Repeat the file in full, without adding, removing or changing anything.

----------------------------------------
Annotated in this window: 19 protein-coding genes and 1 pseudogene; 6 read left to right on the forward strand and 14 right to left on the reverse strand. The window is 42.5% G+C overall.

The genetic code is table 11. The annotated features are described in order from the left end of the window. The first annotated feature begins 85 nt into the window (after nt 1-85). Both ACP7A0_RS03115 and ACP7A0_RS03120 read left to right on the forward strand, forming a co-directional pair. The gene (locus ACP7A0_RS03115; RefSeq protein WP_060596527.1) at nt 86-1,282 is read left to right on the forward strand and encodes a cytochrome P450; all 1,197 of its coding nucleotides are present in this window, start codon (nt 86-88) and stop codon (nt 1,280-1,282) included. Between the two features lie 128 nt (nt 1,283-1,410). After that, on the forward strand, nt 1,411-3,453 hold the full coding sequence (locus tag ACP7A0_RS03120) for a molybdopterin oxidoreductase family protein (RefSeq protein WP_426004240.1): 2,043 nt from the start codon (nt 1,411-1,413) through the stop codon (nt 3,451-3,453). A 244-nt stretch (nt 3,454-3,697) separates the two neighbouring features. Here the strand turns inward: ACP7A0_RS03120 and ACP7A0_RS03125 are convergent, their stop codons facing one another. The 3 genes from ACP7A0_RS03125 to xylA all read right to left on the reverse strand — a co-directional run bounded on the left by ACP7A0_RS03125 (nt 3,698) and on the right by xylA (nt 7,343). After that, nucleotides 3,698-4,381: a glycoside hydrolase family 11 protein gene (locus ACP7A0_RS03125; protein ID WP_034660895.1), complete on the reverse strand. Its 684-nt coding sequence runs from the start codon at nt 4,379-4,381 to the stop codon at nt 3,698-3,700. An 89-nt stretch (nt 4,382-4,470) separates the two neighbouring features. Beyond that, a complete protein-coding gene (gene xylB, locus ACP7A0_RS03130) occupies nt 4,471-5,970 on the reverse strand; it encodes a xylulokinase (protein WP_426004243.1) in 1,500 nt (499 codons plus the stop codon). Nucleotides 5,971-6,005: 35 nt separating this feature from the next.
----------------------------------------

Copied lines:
Annotated in this window: 19 protein-coding genes and 1 pseudogene; 6 read left to right on the forward strand and 14 right to left on the reverse strand. The window is 42.5% G+C overall.

The genetic code is table 11. The annotated features are described in order from the left end of the window. The first annotated feature begins 85 nt into the window (after nt 1-85). Both ACP7A0_RS03115 and ACP7A0_RS03120 read left to right on the forward strand, forming a co-directional pair. The gene (locus ACP7A0_RS03115; RefSeq protein WP_060596527.1) at nt 86-1,282 is read left to right on the forward strand and encodes a cytochrome P450; all 1,197 of its coding nucleotides are present in this window, start codon (nt 86-88) and stop codon (nt 1,280-1,282) included. Between the two features lie 128 nt (nt 1,283-1,410). After that, on the forward strand, nt 1,411-3,453 hold the full coding sequence (locus tag ACP7A0_RS03120) for a molybdopterin oxidoreductase family protein (RefSeq protein WP_426004240.1): 2,043 nt from the start codon (nt 1,411-1,413) through the stop codon (nt 3,451-3,453). A 244-nt stretch (nt 3,454-3,697) separates the two neighbouring features. Here the strand turns inward: ACP7A0_RS03120 and ACP7A0_RS03125 are convergent, their stop codons facing one another. The 3 genes from ACP7A0_RS03125 to xylA all read right to left on the reverse strand — a co-directional run bounded on the left by ACP7A0_RS03125 (nt 3,698) and on the right by xylA (nt 7,343). After that, nucleotides 3,698-4,381: a glycoside hydrolase family 11 protein gene (locus ACP7A0_RS03125; protein ID WP_034660895.1), complete on the reverse strand. Its 684-nt coding sequence runs from the start codon at nt 4,379-4,381 to the stop codon at nt 3,698-3,700. An 89-nt stretch (nt 4,382-4,470) separates the two neighbouring features. Beyond that, a complete protein-coding gene (gene xylB, locus ACP7A0_RS03130) occupies nt 4,471-5,970 on the reverse strand; it encodes a xylulokinase (protein WP_426004243.1) in 1,500 nt (499 codons plus the stop codon). Nucleotides 5,971-6,005: 35 nt separating this feature from the next.